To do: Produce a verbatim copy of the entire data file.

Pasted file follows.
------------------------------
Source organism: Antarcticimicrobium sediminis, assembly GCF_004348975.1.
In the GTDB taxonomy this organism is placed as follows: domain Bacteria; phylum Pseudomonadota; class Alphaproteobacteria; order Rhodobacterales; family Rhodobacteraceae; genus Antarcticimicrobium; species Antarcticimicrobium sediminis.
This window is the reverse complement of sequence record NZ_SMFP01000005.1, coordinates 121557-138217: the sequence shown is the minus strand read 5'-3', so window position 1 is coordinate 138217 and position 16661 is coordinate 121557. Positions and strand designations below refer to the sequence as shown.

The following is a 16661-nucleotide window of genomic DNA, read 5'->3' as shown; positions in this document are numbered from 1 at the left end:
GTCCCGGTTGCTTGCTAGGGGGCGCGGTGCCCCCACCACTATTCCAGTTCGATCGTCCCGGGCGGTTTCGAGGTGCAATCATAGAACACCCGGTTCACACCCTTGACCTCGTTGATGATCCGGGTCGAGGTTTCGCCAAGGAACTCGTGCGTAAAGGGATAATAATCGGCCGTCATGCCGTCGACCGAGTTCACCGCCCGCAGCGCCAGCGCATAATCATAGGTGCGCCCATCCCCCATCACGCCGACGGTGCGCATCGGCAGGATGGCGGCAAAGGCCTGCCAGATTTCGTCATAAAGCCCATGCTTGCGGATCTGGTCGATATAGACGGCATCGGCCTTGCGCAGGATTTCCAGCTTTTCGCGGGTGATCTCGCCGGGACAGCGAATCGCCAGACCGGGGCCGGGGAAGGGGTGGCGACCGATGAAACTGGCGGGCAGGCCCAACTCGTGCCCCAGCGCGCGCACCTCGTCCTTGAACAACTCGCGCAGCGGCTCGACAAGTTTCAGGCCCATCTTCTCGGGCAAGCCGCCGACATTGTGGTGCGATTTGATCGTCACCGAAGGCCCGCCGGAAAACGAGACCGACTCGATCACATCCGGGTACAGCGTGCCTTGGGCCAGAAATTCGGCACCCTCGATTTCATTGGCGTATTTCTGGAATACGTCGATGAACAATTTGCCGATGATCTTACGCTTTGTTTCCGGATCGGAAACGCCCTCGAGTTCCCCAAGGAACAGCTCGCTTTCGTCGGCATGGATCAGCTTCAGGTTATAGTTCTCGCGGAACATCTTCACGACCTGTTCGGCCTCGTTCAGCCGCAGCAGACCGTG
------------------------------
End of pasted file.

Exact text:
Source organism: Antarcticimicrobium sediminis, assembly GCF_004348975.1.
In the GTDB taxonomy this organism is placed as follows: domain Bacteria; phylum Pseudomonadota; class Alphaproteobacteria; order Rhodobacterales; family Rhodobacteraceae; genus Antarcticimicrobium; species Antarcticimicrobium sediminis.
This window is the reverse complement of sequence record NZ_SMFP01000005.1, coordinates 121557-138217: the sequence shown is the minus strand read 5'-3', so window position 1 is coordinate 138217 and position 16661 is coordinate 121557. Positions and strand designations below refer to the sequence as shown.

The following is a 16661-nucleotide window of genomic DNA, read 5'->3' as shown; positions in this document are numbered from 1 at the left end:
GTCCCGGTTGCTTGCTAGGGGGCGCGGTGCCCCCACCACTATTCCAGTTCGATCGTCCCGGGCGGTTTCGAGGTGCAATCATAGAACACCCGGTTCACACCCTTGACCTCGTTGATGATCCGGGTCGAGGTTTCGCCAAGGAACTCGTGCGTAAAGGGATAATAATCGGCCGTCATGCCGTCGACCGAGTTCACCGCCCGCAGCGCCAGCGCATAATCATAGGTGCGCCCATCCCCCATCACGCCGACGGTGCGCATCGGCAGGATGGCGGCAAAGGCCTGCCAGATTTCGTCATAAAGCCCATGCTTGCGGATCTGGTCGATATAGACGGCATCGGCCTTGCGCAGGATTTCCAGCTTTTCGCGGGTGATCTCGCCGGGACAGCGAATCGCCAGACCGGGGCCGGGGAAGGGGTGGCGACCGATGAAACTGGCGGGCAGGCCCAACTCGTGCCCCAGCGCGCGCACCTCGTCCTTGAACAACTCGCGCAGCGGCTCGACAAGTTTCAGGCCCATCTTCTCGGGCAAGCCGCCGACATTGTGGTGCGATTTGATCGTCACCGAAGGCCCGCCGGAAAACGAGACCGACTCGATCACATCCGGGTACAGCGTGCCTTGGGCCAGAAATTCGGCACCCTCGATTTCATTGGCGTATTTCTGGAATACGTCGATGAACAATTTGCCGATGATCTTACGCTTTGTTTCCGGATCGGAAACGCCCTCGAGTTCCCCAAGGAACAGCTCGCTTTCGTCGGCATGGATCAGCTTCAGGTTATAGTTCTCGCGGAACATCTTCACGACCTGTTCGGCCTCGTTCAGCCGCAGCAGACCGTG